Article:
FEMALE SPEAKER: Maybe. That’s interesting you say that. I mean, the other vets I work with are older, and they have grown kids. But Jake is different. I just keep picturing him with a newborn. And I guess it scares me. I wonder if he’ll be able to deal with it

The last video above is like 23 minutes and I think is the summary or so


Levy Family: Assessing Client With Addictive Disorder

An addictive disorder can be defined as a chronic disease which has no cure but can be managed. It deals with a complex meshing of the physical, spiritual and psychological, therefore it can be surmised that an addictive disorder can be synonymous with a chronic disease which is best controlled rather than cured (Rizeanu, 2015). Alcohol is one of the most commonly abused substances. The rate of alcohol use disorder ranged from 4% to 92% (Stasiewicz et al, 2007). It is important for the healthcare provider to be knowledgeable about diagnosing and treating individuals with alcohol abuse. The purpose of this paper is to assess and recommend a treatment approach for Mr. Levy.

Episode 1

My perception of Mr. Levy in the beginning, is someone in denial of having drinking issues. This is seen when he told his wife that he is sick when his wife asked him to get dressed for work and he stated “I am not going to work, I am sick”. Also, I feel like Mr. Levy is depressed and might be suffering from PTSD from Trauma due to what he went through in Iraq and as such he is using alcohol to numb his feelings. Mrs. Levy knew something is wrong with her but she doesn’t know how to help him, she seems fed up with his nightly drinking and worries about their relationship. Mr. Levy, on the other hand seems to have given up on himself and their relationship when he stated “That way is dead. It died when I went to Iraq”. Some of the implications of this is an imminent divorce which is evidenced by Mrs Levy stating “My vows don’t cover this. You were never like this before. You’ve changed”. My levy might also lose his job if he continues down this path.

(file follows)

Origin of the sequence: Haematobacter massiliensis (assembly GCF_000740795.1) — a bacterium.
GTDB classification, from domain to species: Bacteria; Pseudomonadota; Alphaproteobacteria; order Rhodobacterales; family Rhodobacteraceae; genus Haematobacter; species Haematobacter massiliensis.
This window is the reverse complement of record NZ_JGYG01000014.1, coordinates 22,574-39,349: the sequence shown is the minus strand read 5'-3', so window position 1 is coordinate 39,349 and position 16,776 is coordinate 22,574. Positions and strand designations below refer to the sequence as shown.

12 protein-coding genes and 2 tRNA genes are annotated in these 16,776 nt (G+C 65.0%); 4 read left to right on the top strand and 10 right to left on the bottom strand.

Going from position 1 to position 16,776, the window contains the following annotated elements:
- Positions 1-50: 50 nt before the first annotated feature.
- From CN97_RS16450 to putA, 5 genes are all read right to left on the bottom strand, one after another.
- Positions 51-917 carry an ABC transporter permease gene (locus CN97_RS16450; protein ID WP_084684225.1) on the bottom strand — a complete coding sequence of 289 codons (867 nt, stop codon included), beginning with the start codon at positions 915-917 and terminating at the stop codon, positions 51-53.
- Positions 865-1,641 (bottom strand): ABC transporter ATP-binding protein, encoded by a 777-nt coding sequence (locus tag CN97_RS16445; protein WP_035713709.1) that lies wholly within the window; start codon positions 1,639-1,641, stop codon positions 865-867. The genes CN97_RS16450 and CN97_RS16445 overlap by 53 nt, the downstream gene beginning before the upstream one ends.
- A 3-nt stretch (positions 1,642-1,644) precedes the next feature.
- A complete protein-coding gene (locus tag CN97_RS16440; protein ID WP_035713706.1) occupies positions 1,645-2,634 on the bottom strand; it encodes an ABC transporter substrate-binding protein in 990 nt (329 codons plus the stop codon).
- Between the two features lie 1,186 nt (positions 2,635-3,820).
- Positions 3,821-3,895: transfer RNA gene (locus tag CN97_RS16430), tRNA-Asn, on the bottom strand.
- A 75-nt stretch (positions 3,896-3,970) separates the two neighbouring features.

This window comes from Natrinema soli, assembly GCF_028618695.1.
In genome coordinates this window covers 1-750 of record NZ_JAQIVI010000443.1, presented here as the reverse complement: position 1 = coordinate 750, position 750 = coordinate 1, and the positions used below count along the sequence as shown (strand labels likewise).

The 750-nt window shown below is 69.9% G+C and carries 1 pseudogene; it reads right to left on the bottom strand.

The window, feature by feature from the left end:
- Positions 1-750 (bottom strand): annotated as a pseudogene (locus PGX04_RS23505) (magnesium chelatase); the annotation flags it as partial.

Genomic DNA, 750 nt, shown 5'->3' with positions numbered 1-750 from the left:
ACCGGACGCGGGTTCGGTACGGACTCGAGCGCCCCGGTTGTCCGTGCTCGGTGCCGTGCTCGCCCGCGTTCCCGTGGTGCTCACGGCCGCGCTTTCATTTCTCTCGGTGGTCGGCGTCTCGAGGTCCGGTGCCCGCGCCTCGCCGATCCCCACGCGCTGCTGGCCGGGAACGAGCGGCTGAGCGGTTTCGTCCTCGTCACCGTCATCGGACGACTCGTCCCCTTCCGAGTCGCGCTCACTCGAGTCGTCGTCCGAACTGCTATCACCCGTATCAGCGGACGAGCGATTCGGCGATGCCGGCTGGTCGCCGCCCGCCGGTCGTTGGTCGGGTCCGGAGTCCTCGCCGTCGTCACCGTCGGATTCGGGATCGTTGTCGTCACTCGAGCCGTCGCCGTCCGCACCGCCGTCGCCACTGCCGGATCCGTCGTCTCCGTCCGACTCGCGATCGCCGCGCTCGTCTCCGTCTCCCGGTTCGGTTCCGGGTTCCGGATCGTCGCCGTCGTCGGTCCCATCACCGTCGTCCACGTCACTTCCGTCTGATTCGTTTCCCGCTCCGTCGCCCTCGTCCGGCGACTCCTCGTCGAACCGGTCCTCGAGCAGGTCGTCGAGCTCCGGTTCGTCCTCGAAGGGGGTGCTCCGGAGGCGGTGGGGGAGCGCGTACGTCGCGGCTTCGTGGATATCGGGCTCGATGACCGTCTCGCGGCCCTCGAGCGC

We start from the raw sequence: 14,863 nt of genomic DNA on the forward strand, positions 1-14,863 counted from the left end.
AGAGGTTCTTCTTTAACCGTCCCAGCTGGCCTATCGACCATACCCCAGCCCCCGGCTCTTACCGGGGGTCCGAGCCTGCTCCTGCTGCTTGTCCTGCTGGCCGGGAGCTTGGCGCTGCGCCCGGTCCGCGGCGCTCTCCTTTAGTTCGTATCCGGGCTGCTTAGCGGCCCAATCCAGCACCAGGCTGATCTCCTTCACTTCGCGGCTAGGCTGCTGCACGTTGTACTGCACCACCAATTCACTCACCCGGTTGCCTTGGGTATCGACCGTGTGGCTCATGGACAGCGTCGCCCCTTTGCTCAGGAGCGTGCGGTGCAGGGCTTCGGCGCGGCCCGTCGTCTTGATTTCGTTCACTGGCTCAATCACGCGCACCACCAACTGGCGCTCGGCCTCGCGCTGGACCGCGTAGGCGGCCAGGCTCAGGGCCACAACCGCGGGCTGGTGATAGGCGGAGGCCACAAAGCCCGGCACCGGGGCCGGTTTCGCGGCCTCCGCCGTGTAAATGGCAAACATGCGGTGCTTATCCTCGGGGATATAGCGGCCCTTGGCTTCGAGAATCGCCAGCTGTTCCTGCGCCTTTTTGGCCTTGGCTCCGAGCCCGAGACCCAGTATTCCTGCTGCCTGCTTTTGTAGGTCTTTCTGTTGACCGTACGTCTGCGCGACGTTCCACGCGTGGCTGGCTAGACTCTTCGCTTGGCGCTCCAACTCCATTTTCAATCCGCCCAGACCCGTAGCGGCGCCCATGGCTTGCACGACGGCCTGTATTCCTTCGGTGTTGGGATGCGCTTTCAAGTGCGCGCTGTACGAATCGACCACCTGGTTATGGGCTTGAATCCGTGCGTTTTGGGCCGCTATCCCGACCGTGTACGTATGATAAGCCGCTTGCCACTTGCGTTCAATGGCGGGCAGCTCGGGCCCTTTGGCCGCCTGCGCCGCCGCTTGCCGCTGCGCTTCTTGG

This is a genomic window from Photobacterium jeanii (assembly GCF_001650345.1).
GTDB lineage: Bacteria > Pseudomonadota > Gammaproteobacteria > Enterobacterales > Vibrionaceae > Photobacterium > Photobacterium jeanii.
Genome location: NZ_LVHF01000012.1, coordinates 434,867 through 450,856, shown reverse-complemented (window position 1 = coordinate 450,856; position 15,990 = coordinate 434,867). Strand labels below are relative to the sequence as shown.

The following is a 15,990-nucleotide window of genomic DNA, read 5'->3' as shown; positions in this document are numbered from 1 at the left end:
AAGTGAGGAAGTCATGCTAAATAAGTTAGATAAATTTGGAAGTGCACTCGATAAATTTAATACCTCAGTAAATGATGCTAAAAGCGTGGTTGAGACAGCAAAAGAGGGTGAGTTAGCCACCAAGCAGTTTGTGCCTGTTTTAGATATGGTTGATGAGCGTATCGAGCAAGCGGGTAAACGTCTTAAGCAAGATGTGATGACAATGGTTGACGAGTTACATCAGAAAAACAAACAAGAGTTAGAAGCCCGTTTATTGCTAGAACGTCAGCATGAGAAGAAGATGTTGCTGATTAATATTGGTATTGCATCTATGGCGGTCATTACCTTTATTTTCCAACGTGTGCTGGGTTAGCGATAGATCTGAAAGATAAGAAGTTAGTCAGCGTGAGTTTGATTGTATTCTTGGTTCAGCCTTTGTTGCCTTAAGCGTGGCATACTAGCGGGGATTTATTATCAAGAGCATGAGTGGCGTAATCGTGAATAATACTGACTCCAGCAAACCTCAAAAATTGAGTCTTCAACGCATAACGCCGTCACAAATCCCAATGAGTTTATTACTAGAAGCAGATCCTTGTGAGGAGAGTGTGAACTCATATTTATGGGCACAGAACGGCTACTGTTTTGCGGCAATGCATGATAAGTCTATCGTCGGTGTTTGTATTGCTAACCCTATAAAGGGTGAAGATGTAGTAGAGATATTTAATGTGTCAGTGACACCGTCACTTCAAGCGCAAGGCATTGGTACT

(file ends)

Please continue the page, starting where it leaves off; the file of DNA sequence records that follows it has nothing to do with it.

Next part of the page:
Episode 2:

I think the social worker was so excited about this case, and therefore has already mapped out a treatment plan even before meeting with the Client. She formulated the plan based on her experience with previous clients with PTSD. I think the first step would have been for her to research different therapies/treatments and also meet with Mr. Levy first before concluding which therapy will be best for him. It is important for a therapist to work with his/her patient and formulate a treatment plan together. Get to know your patients first before jumping to conclusions.

Episode 3:

My thoughts about this video today reviewed about Mr. Levy‘s therapist and how she responded I would say that my impression is that the therapist answered Mr. Levy‘s questions and guided him through a relaxation exercise. They exhibited empathy. She walked him through multiple symptoms some of which were hyperventilation uneasiness increased heart rate and fear as these are typically experiences of people who suffer trauma we’re going through some type of anxiety attack. She mentioned that proper breathing techniques would be very helpful for these types of symptoms. The suggestion of exposure therapy by the therapist was well received by Mr. Levy. Exposure therapy has been proven effective in the treatment of patients with PTSD (Coffey et al, 2016).

Episode 4: